This part will take you approximately 30 minutes.
Now you can take a look at how I approach test-driving the feature of adding fractions. Since this problem doesn't have too many design elements, it feels a lot more like test-first programming than test-driven development. In this case, writing the tests first does more to help me avoid making implementation mistakes than design mistakes. Sometimes it goes like that. Even so, I have a few design decisions to make, and building the feature up gradually lets me make those decisions slowly and evaluate them as I go.
The original video refers to "study notes" that came from an earlier incarnation of this course. Those notes are lost, but I have tried to collect some useful references below.
Ward Cunningham, "The CHECKS Pattern". One of the first papers I read about the Whole Value pattern and related ideas. It provided me my first understandings of Primitive Obsession.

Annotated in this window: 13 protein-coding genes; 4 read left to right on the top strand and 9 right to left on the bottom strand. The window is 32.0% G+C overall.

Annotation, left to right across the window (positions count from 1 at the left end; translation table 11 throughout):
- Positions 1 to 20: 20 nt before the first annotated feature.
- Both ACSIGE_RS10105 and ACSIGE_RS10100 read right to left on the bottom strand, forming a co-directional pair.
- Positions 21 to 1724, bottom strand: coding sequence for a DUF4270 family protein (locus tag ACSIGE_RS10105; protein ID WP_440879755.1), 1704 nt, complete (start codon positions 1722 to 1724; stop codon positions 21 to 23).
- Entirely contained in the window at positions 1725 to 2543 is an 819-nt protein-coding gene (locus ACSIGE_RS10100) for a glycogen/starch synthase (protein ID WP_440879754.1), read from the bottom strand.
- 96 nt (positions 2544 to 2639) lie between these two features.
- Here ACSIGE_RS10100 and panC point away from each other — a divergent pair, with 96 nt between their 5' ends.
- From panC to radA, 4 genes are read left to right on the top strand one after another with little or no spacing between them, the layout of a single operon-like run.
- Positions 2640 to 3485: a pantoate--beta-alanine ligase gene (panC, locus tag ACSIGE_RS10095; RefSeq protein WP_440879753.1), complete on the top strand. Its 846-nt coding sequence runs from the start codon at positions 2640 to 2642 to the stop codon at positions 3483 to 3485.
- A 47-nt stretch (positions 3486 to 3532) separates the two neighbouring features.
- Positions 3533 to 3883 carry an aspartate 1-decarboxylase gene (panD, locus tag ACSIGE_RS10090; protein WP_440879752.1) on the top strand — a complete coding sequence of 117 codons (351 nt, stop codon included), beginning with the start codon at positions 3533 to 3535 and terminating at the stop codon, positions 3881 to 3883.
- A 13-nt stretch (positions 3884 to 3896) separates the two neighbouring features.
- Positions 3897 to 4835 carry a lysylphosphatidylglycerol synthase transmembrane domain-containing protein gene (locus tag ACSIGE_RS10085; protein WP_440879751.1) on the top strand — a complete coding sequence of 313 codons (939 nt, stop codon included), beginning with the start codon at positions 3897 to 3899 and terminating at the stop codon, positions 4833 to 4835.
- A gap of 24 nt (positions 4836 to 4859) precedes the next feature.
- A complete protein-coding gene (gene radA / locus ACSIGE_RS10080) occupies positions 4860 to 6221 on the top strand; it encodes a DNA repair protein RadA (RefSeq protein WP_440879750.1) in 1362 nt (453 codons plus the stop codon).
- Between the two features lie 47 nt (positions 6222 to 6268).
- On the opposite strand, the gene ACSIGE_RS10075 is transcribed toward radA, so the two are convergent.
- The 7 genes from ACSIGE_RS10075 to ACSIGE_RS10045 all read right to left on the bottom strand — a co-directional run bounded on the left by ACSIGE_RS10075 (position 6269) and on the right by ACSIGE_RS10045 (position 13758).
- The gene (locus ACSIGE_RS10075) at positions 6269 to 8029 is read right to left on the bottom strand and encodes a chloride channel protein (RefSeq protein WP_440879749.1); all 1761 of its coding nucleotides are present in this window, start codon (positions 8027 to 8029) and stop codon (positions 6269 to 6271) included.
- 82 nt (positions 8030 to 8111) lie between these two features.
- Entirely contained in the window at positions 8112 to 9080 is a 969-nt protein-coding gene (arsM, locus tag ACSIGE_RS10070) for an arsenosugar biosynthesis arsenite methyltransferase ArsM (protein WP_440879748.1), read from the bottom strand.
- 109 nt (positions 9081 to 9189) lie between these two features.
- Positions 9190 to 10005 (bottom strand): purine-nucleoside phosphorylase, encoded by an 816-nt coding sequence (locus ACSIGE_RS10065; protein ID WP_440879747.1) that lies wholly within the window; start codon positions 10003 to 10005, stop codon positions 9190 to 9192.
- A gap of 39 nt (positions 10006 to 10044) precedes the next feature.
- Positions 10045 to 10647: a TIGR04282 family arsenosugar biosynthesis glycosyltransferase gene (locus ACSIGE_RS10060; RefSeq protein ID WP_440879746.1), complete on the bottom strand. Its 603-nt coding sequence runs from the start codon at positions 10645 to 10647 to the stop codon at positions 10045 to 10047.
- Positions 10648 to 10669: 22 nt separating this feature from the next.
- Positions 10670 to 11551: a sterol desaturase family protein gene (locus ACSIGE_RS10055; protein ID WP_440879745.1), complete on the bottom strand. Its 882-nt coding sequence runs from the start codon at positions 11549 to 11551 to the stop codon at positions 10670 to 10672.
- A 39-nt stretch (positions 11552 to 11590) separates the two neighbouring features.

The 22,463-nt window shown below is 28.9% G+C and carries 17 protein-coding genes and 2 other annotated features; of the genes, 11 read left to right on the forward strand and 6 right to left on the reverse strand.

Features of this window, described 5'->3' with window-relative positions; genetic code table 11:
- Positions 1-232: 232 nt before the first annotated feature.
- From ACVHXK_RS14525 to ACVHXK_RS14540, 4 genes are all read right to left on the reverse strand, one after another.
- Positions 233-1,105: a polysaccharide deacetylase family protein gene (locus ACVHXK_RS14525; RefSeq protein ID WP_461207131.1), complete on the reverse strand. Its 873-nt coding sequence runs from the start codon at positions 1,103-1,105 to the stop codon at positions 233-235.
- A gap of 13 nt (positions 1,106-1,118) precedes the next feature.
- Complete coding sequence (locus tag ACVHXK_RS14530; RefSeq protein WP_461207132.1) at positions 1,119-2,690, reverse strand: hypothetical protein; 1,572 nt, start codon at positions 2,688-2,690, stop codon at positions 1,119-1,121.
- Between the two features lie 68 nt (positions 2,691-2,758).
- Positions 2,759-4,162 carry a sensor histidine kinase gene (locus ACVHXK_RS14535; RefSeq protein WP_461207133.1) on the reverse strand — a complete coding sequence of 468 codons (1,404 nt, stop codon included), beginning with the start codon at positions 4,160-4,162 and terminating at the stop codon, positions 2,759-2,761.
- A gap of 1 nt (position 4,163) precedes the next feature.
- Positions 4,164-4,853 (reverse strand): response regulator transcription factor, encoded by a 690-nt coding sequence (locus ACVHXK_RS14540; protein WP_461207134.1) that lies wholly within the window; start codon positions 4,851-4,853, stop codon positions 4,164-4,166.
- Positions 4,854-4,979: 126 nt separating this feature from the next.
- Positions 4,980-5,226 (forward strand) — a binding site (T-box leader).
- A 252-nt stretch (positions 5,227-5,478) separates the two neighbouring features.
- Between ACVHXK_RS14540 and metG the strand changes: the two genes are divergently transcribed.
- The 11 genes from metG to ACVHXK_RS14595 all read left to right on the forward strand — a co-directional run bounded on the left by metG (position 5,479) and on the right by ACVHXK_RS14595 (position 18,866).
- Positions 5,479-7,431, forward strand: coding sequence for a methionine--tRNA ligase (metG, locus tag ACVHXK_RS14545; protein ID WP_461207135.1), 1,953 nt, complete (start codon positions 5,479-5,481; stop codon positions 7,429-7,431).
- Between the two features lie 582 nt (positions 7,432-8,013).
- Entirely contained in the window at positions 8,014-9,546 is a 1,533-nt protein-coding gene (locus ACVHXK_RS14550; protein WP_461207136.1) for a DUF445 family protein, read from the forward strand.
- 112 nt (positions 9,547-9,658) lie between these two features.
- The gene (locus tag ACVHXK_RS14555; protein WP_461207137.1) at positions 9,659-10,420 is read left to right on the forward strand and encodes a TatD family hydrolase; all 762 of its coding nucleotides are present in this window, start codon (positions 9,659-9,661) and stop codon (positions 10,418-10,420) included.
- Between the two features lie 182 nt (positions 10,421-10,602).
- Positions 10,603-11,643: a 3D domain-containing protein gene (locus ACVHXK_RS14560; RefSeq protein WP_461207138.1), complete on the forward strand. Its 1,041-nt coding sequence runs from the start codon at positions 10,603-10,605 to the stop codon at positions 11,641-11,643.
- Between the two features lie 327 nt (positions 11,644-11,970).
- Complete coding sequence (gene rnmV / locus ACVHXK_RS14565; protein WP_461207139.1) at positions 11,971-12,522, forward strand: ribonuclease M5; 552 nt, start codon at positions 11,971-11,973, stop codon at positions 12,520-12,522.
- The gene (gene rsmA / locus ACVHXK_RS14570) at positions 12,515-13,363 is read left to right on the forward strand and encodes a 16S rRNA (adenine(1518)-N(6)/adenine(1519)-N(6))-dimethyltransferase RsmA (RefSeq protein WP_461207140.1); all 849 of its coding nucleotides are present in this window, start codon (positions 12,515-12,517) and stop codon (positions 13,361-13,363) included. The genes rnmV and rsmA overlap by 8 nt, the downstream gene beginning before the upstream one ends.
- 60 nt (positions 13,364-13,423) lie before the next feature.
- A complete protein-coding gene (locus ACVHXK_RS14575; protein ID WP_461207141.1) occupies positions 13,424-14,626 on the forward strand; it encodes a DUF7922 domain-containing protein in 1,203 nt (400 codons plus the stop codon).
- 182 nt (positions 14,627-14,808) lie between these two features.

Corey Haines, "J. B. Rainsberger: Primitive Obsession". A blog post and short interview in which Corey and I discuss Primitive Obsession in some detail.
Corey Haines, "J. B. Rainsberger: Value Objects". A blog post and short interview in which Corey and I discuss Value Objects, as a way to address Primitive Obsession.
Martin Fowler, Refactoring: Improving the Design of Existing Code. The classic text on evolutionary design, which includes a thorough discussion of code smells, including Primitive Obsession, which the Whole Value pattern seeks to address.
Eric Evans, Domain-Driven Design: Tackling Complexity in the Heart of Software. The classic text that introduced me to the concepts of Value, Entity, and Service, as ways of classifying objects/modules in a system. Value corresponds to what people generally call "Value Objects".
If you're having trouble running your test in IntelliJ IDEA with a single click, this very short video shows you how I do that.